In current theoretical and policy debates concerning social cohesion, the neighbourhood has re-emerged as an important setting for many of the processes which supposedly shape social identity and life-chances. It is in this context of a renewal of interest in local social relations and particularly the deployment of notions of social capital that this paper offers a critical review of a wide-ranging literature. The paper explores initially and briefly the idea that societies face a new crisis of social cohesion and outlines the key dimensions of societal cohesion. The core of the paper is then devoted to an examination of where the contemporary residential neighbourhood fits into these wider debates, particularly in relation to the interaction between social cohesion and social capital. In this context, some of the key debates around the concept of social capital are outlined. In moving beyond abstraction, the paper also shows how social capital can be broken down into relevant domains for policy action at the neighbourhood level and how concepts such as social cohesion and social capital can be operationalised for research purposes.
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This paper assesses recent policies and initiatives to promote neighbourhood renewal in the context of housing market change in two different policy environments -- those of Denmark and England. The authors suggest that surface similarities in the recent urban policy discourses of the two countries tend to conceal deeper differences in the capacity of community-led neighbourhood-based initiatives to improve housing opportunities for local residents. The paper also suggests that comparative analysis of neighbourhood renewal policy has often been too firmly lodged at the national level, neglecting the complexities of 'multi-level’ governance and uneven spatial development which are increasingly important in urban policy formation and delivery. The authors examine the diverse motivations for the recent policy focus on the 'neighbourhood’ as an arena for intervention. They suggest that in England the impact of ever starker regional and sub-regional inequalities, problems associated with uneven economic growth, patterns of household migration and mobility, empty housing and cultural segregation extend well beyond the reach of the New Labour government's original urban policy agenda, in its concerns with 'capacity building’, 'partnership working’ and 'joined up governance’. There are now signs of a realignment in approach to impose a more strategic emphasis at a regional level of governance, although this remains underdeveloped in England. While Danish urban policy also has contradictory elements, there is a smaller gap between national government rhetoric and the strategy to improve specific localities, and the central role accorded to local government, which stands in contrast to recent English policy, has been a key aspect underpinning this process.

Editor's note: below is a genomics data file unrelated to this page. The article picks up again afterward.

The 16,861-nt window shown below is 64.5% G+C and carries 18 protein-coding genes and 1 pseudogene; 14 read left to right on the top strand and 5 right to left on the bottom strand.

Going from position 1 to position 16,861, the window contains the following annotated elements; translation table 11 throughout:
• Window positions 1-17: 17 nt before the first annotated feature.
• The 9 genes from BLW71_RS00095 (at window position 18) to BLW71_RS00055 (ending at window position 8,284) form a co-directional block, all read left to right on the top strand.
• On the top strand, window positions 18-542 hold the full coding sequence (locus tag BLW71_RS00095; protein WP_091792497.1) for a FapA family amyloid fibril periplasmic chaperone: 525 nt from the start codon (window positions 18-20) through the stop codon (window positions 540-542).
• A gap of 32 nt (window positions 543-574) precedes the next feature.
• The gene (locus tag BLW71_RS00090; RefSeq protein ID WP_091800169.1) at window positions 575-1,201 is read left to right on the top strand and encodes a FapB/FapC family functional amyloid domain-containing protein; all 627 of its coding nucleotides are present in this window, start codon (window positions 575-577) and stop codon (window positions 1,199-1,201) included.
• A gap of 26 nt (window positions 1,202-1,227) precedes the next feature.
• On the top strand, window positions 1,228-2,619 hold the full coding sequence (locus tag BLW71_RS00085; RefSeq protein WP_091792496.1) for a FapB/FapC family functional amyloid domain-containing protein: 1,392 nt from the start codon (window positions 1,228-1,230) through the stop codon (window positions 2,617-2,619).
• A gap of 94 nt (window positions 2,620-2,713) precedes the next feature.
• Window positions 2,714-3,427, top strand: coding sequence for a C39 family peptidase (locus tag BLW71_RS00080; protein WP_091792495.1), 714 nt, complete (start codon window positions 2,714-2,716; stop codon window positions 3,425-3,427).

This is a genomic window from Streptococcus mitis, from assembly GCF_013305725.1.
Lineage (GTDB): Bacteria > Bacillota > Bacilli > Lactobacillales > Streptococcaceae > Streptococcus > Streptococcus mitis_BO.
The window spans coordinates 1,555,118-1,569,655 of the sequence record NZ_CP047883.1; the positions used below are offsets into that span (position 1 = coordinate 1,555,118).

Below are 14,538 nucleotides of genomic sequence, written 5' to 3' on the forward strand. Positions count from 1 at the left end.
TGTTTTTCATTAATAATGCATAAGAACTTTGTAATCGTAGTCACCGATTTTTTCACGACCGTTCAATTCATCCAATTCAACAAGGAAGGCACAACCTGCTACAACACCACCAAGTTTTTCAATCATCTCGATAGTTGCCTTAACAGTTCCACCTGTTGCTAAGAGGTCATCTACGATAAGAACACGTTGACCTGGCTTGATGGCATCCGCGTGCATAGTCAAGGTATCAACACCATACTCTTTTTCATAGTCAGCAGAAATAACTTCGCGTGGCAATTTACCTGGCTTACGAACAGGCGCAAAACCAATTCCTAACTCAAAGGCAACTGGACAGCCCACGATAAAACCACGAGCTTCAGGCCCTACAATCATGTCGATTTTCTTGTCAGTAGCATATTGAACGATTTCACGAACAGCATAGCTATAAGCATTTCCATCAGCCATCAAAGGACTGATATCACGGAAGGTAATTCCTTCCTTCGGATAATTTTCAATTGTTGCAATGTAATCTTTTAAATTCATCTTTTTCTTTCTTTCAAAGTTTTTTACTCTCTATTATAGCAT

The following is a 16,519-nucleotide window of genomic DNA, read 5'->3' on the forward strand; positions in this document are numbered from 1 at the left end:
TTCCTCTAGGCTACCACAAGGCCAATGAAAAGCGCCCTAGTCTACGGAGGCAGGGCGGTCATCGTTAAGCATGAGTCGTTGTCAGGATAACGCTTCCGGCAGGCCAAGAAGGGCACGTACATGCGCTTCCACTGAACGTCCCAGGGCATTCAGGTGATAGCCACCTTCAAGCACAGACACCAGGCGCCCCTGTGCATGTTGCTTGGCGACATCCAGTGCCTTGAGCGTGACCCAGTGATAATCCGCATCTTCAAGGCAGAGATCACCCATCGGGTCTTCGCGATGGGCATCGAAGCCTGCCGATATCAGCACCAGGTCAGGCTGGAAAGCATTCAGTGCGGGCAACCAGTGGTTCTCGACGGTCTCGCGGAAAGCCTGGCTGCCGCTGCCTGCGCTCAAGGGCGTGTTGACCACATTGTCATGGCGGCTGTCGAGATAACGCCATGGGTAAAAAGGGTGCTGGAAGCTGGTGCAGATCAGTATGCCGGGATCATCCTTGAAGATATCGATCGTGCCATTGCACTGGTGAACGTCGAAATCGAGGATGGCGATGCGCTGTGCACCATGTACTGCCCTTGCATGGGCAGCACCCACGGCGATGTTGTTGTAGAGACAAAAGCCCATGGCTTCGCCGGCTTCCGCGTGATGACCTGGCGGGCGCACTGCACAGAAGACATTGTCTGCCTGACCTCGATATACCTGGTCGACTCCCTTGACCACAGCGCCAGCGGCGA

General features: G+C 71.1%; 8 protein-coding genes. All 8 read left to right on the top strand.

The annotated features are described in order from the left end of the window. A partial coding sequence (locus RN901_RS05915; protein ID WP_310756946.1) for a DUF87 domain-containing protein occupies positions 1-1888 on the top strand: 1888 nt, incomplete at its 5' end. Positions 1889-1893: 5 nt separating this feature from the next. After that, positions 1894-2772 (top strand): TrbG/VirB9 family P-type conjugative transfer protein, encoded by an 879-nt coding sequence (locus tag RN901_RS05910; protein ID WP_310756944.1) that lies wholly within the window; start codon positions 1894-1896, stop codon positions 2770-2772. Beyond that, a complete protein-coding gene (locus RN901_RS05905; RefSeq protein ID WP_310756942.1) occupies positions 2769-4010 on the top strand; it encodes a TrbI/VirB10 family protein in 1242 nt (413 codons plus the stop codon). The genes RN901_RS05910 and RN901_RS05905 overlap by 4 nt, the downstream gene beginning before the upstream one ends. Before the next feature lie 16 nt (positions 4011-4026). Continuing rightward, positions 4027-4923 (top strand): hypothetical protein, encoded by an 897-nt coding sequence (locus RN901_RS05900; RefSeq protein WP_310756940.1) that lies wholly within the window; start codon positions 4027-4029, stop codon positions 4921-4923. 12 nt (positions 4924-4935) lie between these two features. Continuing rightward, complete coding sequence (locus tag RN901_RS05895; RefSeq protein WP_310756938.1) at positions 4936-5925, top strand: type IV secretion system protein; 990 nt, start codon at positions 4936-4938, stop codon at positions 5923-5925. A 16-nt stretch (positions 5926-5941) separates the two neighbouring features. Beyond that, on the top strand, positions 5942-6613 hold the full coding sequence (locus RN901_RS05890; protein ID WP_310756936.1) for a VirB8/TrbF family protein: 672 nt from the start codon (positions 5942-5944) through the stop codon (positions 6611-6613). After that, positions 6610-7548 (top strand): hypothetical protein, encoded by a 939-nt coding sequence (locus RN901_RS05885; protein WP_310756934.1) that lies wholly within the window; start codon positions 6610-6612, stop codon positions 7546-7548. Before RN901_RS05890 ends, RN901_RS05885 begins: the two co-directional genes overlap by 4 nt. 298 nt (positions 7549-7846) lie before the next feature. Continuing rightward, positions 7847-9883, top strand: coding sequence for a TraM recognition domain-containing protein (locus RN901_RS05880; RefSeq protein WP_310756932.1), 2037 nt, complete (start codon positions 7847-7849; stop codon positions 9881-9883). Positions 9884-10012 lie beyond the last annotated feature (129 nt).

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Housing occupies a unique place in public policy, neither fully part of the welfare state, nor fully part of the free market…Nevertheless, housing has been subject to sustained, pervasive and fundamental forms of intervention by the state for well over a hundred years. Today's housing markets and housing outcomes have been decisively shaped by public policy. (Kleinman 1996: 1)
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Recently, the Netherlands has been pursuing a new policy of urban renewal. Old urban renewal concentrated on pre-war urban districts and had a technical orientation. The predominant shift in tenure was from commercial to social rented housing. New urban renewal focuses on post-war urban districts and tries to solve the mismatch between a differentiated demand for housing and a one-sided supply. The shift in tenure is now mainly from social rented housing to owner-occupied housing. The physical agenda is combined with social, economic and safety issues.This paper presents an overview of the transition from old to new urban renewal. We shall begin with a few observations and then present some current dilemmas. We shall comment on the recent report by the Dutch VROM Council'Acceleration and Deceleration in Urban Renewal’and offer some recommendations for successful urban renewal. These recommendations are geared to the current situation in the Netherlands, but they may also be relevant for other countries in and outside Europe.